2. 2. EXECUTIVE INSIGHTS L E K . C O MPage 2 L.E.K. Consulting Executive Insights Volume XV, Issue 22 Figure 2 Word Cloud Of Social Media Usage (By Hours) However, the good news for those companies with an upmarket or older proposition is that the two most affluent and older segments we identified - termed by us “settled and affluent” and “cool parents” - still make reasonable use of social media and also are a meaningful proportion of social media users. This means that they can be reached if companies appropriately target their social media strategies. Myth 2: To Be a Credible Online Player, Businesses Must Build a Robust Presence on Many Different Sites The markets love even niche social media companies, valuing many of them at upwards of a billion British pounds. But the truth is that while these sites are fun, innovative, and beloved by their users, their value to businesses is unclear. According to our research, social media usage is heavily concentrated in the U.K. around only two sites: Facebook, which is by far the leading presence, and YouTube, whose success is probably assisted by links from Facebook (see Figure 2). This concentration is true (with some variations) across all of the social media user segments we identified. So, for the time being at least, these two sites are where British businesses should concentrate their efforts. A broad social media presence across other sites is likely to lead to diminishing returns and wasted expenditure: outside of these two sites, a company’s social media presence needs to be specifically tailored to the usage, and requirements, of its target customers. While this finding can help British companies focus their social media spend appropriately, and hence maximize marketing return on investment, it also represents a potential threat to marketing effectiveness should these two sites seek to leverage their strong positions through the costs of doing business with them. Myth 3: To Get a Return From Social Media, it’s ImportantThat Your Users “Like” You Many businesses relentlessly chase “likes” and “follows” for their social media presence, to the point of even bulking the numbers with accounts set up by bots. Our data shows the benefits of “likes” and “follows” aren’t what they seem, and an excessive focus on these metrics may divert resources from more profitable tactics: In response to the question “How much more likely are you to purchase a product if you saw that it had a lot of followers, likes or fans?” the net balance of more likely against less likely was only marginally positive, as shown in Figure 3 (and significantly less of a driver than other factors discussed later in this paper). In addition, although approximately 75% of users who have “liked” a company on Facebook are pre-disposed to buy that company’s product, the rate for “non-likers” is still 50%. That differential is unlikely to guarantee companies significant return on the investment to build “likes” and “follows” in the first place. What’s more, Source:  L.E.K. Consulting FacebookYouTubeTwitter Amazon.com Google+ SpotifyGroupon World of warcraft Farmville TripAdvisor Tumblr Instagram LinkedIn Blogger Texas HoldEm Poker Wowcher Flickr Reddit WordPress Stumbleupon Living Social Mafia Wars Foursquare KGB Deals Brand Alley MySpace
  3. 3. EXECUTIVE INSIGHTS L E K . C O ML.E.K. Consulting Executive Insights social media users are a fickle bunch; Facebook users “like” an average of only 11 companies at one time, and churn around 30% of these a year. So it is both expensive to gain “likers” and expensive to keep them, with the returns of doing so unclear. Given this, companies need to identify the appropriate tactics and metrics given their bespoke social media strategy. For example, our research found that two key influencers on purchasing by social media users are: 1) seeing on a social media site that friends had purchased that product, and 2) seeing video product demonstrations on YouTube – so it seems it would be far better for companies to divert resources to, and measure achievement of, these metrics rather than chasing “likes” or “follows.” Of course, direct revenue generation is not the only use of social media or, indeed, the only expectation of social media users, and our research examined other aspects of social media strategy, such as service response. Nonetheless, we believe companies should understand the limitations of “likes” and “follows” as a metric of social media success. Myth 4: Celebrity Endorsements MakeYour Social Media Presence Credible Social media, through its varied interactions and exchanges, is a great leveler; where else can a celebrity ask a stay-at-home mom for advice on toothpaste? However, our research found that celebrity endorsement of products via social media failed to influence users’ purchasing habits, and in fact may cause users not to buy that product. Why is that? Perhaps social media is seen as a peer-to-peer forum which should not be “degraded” by paid-for celebrity comments. Given this, it is interesting to see that users are likely to respond favorably to an “expert” endorsement, such as a testimonial from a renowned chef, doctor or academic (so it is fine if the expert is also a celebrity). Social media users are also highly likely to trust each other, with around 65% of social media users making purchases aided by customer review sites. Companies should be targeting an appropriate endorsement strategy, focusing on experts and product purchasers. This again would be a more productive tactic, and a better metric to track, than the numbers of “follows” or “likes.” Finally, our research has indicated what companies need to do to encourage customer reviews: offer points or monetary rewards, demonstrate in a tangible way how feedback will be used in future product development and simply say thank you for feedback via personalized messages. How To Build a Myth-Free Social Media Strategy Social media is a noisy, nebulous, fast-evolving digital space. However, our research has demonstrated that it can be analyzed, and its effectiveness understood, in similar ways to more established marketing and communication channels. And this analysis and understanding can lead to the development of winning social media strategies. Percent 60 40 20 0 (20) (40) 41 Figure 3 “How Much More Likely Are You to Purchase a Product if You Saw on Social Media” Source:  L.E.K. Consulting Net score Much less likely Less likely More likely Much more likely 41 6 (2) (23) Friend purchased product Expert reviewer recommend- ed product Product has many “likes,” “fans” or “followers” Another person purchased product Celebrity purchased product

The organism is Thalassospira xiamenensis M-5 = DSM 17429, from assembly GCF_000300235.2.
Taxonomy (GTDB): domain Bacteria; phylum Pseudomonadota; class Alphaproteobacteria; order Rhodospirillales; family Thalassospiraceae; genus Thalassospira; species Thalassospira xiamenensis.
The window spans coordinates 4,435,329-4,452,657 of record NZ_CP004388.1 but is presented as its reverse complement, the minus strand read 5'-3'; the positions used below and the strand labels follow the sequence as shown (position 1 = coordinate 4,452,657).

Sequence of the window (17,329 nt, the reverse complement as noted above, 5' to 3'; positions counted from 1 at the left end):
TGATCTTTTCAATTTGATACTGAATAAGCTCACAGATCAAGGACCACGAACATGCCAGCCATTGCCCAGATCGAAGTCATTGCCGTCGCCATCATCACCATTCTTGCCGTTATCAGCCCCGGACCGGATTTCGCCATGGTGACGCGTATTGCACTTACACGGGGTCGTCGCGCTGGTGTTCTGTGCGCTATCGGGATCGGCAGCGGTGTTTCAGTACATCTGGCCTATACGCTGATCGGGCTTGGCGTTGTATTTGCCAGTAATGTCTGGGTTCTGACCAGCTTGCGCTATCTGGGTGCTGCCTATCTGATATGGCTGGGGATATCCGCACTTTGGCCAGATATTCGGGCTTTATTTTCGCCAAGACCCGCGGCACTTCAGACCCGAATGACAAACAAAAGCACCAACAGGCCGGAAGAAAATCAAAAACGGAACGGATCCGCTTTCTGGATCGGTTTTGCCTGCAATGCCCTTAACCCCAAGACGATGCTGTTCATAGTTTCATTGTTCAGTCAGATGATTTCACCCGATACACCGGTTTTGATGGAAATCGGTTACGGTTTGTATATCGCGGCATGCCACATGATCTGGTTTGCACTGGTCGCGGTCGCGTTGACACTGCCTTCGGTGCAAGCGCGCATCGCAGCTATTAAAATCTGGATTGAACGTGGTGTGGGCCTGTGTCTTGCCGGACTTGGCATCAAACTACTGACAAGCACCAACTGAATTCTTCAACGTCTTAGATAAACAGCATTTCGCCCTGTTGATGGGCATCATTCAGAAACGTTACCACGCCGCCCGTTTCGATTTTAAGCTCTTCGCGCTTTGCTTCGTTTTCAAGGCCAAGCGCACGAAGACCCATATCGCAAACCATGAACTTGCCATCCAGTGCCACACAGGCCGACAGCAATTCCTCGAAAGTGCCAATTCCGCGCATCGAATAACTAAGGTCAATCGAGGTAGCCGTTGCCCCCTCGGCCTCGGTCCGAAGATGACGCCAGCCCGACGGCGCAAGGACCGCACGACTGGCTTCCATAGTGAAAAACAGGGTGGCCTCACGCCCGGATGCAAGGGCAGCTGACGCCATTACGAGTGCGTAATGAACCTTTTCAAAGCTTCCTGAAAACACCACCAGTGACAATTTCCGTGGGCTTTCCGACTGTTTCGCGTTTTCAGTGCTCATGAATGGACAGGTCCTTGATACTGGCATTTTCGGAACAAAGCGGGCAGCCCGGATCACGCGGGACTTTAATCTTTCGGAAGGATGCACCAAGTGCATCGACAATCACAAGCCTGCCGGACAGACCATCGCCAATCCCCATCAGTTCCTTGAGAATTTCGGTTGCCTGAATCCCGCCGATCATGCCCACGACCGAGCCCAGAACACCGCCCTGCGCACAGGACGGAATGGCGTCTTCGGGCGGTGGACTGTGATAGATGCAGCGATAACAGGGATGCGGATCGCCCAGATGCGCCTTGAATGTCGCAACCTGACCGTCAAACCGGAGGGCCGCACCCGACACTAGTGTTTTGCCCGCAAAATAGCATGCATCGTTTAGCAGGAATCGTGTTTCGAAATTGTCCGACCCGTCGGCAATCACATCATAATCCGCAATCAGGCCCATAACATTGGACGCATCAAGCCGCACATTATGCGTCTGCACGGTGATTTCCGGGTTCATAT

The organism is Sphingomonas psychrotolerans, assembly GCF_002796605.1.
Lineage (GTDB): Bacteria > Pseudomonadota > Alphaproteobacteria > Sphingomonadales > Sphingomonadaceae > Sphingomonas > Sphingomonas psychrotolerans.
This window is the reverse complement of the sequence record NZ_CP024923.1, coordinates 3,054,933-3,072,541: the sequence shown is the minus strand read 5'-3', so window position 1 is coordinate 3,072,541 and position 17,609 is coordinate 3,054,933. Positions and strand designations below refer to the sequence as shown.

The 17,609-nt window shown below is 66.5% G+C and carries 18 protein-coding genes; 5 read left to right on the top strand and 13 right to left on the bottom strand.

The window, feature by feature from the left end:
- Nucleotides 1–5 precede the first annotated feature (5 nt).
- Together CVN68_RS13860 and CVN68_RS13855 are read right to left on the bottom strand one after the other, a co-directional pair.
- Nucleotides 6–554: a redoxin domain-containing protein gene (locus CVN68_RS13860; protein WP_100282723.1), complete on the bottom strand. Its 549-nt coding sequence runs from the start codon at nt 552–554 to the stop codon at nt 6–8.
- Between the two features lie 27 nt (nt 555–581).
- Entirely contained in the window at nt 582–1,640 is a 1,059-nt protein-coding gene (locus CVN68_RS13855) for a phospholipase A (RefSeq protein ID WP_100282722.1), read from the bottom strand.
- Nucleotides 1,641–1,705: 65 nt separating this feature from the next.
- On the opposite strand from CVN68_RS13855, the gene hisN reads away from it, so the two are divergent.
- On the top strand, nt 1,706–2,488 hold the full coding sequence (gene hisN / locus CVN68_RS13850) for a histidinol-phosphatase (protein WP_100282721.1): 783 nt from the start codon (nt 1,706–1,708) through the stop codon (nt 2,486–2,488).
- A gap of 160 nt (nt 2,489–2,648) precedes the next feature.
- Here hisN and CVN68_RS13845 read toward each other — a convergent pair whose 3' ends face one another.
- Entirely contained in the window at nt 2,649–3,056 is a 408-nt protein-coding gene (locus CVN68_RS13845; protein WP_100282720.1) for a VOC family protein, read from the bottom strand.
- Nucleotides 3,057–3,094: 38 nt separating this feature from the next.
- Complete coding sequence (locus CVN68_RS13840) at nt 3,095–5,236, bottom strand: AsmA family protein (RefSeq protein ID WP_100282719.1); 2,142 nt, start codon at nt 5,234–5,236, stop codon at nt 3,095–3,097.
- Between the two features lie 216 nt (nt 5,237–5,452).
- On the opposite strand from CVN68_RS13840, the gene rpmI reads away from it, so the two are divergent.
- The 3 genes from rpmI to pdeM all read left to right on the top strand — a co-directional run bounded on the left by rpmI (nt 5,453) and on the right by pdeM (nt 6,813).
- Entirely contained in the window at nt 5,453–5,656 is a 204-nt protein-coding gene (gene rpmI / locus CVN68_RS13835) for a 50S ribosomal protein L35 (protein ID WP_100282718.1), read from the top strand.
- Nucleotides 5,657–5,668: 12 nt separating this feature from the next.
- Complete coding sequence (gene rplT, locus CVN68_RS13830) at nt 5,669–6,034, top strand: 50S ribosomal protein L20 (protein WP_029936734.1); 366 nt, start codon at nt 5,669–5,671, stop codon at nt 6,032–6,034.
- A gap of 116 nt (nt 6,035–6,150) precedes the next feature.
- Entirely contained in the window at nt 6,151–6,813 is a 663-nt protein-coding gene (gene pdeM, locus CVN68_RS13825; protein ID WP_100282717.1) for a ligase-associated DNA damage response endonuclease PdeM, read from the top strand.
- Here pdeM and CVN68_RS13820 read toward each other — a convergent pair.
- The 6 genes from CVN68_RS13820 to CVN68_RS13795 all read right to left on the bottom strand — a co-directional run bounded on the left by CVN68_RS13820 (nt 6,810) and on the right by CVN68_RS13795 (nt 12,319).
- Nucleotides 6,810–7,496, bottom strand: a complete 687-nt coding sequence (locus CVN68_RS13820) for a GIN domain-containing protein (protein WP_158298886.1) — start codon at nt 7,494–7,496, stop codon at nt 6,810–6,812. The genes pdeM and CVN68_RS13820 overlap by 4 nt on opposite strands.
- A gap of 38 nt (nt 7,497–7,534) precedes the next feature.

4. 4. EXECUTIVE INSIGHTS L E K . C O MPage 4 L.E.K. Consulting Executive Insights Volume XV, Issue 22 Leading companies with data-driven social media strategies are retaining customers, generating new ones and driving incremental value. Our experience of working with these companies suggests that winning strategies avoid common myths, and focus instead on differentiation, utilizing continually evolving tactics that target the right consumers in a cost- effective way. In order for your company to use social media successfully, you should ensure that you: 1. Know which of your customers use social media, how they use it, and therefore what your social media strategy should deliver in order to create value for both your customers and for you. 2. Understand which social media sites your target segments are actually using and tailor your coverage appropriately. Measure and assess the return on investment (either quantitative or qualitative) from individual sites, particularly the large ones. Monitor this closely and regularly and adapt your ‘social media marketing mix’ as appropriate. 3. Define your performance indicators for your social media strategy, and develop tactics to deliver these. This is likely to include user reviews, expert endorsements and video content on YouTube, and may not include the numbers of “likes” or “follows.” 4. Put in place the right incentives to capture user-generated feedback, and assess its value. Incentives could include points or monetary rewards; inclusion of views in new product development; and, perhaps easiest of all, saying thank you. Different businesses will succeed with different combinations of these tactics. Whatever course your business chooses, you will find that avoiding common myths around social media takes you a long way towards turning social media investments into value creation for the business. And what’s not to “like” about that? L.E.K. Consulting is a global management consulting firm that uses deep industry expertise and analytical rigor to help clients solve their most critical business problems. Founded 30 years ago, L.E.K. employs more than 1,000 professionals in 22 offices across Europe, the Americas and Asia-Pacific. L.E.K. advises and supports global companies that are leaders in their industries – including the largest private and public sector organizations, private equity firms and emerging entrepreneurial businesses. L.E.K. helps business leaders consistently make better decisions, deliver improved business performance and create greater shareholder returns. For more information, go to www.lek.com. For further information contact: London 40 Grosvenor Place London SW1X 7JL United Kingdom Tel: +44 (0) 20.7389.7200 Fax: + 44 (0) 20.7389.7440 Milan Piazzale Biancamano 8 20121 Milano Italy Tel: +39 (02) 8646.2761 Fax : +39 (02) 8646.2791 Munich Neuturmstrasse 5 80331 Munich Germany Tel: +49 (89) 922.0050 Fax : +49 (89) 922.0520 Paris 3 rue Paul Cézanne 75008 Paris France Tel: +33 (0) 1.4703.1950 Fax : +33 (0) 1.4296.1138 Wroclaw ul. Pilsudskiego 13 50-048 Wroclaw Poland Tel: +48 (71) 790.16.30 Fax : +48 (71) 790.16.35 International Offices: Bangkok Beijing Boston Chennai Chicago Los Angeles Melbourne Mumbai New Delhi New York San Francisco São Paulo Seoul Shanghai Singapore Sydney Tokyo L.E.K. Consulting is a registered trademark of L.E.K. Consulting LLC. All other products and brands mentioned in this document are properties of their respective owners. © 2013 L.E.K. Consulting LLC